Insignificant corner case. What would I gain with a couple of bigger disks in redundant RAID, outside of trivial cases ? If I'm running RAID-5, I need to know that my data is distributed on all drives with parity, so no matter where it is:I'll give you another extreme example: Lets say you have a 12 disk x 1TB RAID array. If you wanted to upgrade to 2TB disks, with btrfs you could just remove a few disks (space permitting), and add a few bigger ones. This would be time consuming, but it's possible to upgrade an entire array like this without downtime. With MDADM, it's possible but significantly more difficult as the original disk sizes are stored in the metadata. It takes some... work, so it's usually just easier to build a new array and copy the data over.
- one faulty drive won't kill me
- i can count on transfer performance of RAID-5 with N drives
Extra checksums are nice, but as ortogonal addition to RAID parity, not as replacement.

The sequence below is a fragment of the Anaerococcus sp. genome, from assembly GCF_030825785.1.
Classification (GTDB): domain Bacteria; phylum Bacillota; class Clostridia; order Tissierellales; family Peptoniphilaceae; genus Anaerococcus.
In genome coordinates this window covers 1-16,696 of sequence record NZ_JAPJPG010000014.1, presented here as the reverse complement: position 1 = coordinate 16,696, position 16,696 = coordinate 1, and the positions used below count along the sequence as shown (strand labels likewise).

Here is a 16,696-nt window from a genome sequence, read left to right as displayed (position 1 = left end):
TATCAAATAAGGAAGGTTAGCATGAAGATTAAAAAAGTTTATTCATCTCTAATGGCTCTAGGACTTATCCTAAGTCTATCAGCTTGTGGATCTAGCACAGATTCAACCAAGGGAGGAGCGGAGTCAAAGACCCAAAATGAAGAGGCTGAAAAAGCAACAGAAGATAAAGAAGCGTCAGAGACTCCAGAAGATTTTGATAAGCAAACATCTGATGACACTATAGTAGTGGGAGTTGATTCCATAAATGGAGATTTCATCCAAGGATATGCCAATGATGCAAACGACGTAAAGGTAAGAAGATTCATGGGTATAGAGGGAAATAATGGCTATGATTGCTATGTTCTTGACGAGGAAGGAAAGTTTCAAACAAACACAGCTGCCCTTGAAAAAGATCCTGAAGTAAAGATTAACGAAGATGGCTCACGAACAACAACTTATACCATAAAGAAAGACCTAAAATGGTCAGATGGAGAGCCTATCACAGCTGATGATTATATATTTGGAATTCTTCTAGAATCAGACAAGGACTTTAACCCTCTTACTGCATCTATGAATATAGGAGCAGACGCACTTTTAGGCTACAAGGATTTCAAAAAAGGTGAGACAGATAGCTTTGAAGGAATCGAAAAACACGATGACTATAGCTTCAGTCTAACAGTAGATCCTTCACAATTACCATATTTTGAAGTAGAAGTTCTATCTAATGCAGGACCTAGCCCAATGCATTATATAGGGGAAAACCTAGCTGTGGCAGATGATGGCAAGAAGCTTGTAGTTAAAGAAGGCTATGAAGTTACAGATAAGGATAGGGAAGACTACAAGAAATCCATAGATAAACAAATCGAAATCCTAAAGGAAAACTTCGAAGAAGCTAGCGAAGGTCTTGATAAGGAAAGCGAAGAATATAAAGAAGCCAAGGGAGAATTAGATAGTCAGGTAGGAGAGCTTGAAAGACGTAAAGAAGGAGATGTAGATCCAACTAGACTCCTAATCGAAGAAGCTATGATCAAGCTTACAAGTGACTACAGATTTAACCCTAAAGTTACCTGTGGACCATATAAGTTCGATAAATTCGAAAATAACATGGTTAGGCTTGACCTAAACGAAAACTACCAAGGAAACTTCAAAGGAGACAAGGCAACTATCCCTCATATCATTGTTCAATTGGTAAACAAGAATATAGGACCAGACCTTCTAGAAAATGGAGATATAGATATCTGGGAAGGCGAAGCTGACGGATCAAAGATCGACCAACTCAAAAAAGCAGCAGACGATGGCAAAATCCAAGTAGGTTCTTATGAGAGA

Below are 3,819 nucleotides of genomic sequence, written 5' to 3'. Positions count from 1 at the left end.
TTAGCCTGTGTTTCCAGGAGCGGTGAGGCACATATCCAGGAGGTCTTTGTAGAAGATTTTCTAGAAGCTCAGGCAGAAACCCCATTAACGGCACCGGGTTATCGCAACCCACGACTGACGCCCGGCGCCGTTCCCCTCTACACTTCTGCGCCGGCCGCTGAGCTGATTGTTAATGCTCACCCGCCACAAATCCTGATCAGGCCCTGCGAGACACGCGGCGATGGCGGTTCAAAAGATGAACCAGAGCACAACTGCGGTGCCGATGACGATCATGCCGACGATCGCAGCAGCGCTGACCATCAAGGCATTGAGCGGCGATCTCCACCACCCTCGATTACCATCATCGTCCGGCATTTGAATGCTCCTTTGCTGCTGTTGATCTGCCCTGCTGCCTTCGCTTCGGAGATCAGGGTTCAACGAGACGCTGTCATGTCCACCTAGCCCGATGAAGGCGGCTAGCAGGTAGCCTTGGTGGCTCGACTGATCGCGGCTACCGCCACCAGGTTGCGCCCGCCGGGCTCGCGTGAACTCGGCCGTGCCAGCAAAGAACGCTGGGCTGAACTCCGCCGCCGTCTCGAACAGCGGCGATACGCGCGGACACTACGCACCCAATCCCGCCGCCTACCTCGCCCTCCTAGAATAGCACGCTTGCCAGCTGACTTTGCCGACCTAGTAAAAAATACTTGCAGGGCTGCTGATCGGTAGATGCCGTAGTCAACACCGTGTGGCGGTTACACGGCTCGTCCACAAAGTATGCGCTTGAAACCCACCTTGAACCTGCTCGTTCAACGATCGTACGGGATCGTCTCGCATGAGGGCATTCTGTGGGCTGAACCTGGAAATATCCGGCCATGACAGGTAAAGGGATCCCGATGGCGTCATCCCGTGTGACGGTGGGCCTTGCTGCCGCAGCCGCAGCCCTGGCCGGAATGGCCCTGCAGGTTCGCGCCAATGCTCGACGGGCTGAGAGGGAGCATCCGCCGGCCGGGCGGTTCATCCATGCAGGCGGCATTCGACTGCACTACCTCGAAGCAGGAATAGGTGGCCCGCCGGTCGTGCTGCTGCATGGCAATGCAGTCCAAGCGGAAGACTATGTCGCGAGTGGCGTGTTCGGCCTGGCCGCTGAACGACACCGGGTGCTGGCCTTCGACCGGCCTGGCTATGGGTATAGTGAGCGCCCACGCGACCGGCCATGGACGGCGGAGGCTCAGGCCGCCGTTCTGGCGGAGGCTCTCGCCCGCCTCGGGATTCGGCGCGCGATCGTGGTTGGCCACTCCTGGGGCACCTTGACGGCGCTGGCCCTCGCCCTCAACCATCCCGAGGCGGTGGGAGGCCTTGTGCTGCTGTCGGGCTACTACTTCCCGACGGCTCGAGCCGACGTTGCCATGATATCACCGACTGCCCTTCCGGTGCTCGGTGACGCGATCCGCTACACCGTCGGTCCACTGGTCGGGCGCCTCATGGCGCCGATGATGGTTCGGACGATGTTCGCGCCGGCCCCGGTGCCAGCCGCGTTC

The difference between tradition RAID5 and btrfs, is that the checksumming is done on a per-file/per-metadata level instead of on a per-stripe level. There are a lot of articles online about the RAID5 write hole, and how checksummed file systems like btrfs can help avoid it. ]
This alone is reason enough to keep away from it as solution that could replace RAID infrastructure. How could one seriously use such solution without maintenance tools ?In my opinion the main thing holding btrfs back from production use at the DC, is userspace tools. The btrfs utilities are very simple for working with arrays, but there is not yet a lot of automation for dealing with removing bad disks from arrays, or working with hot-spares, etc. I hoping this comes soon.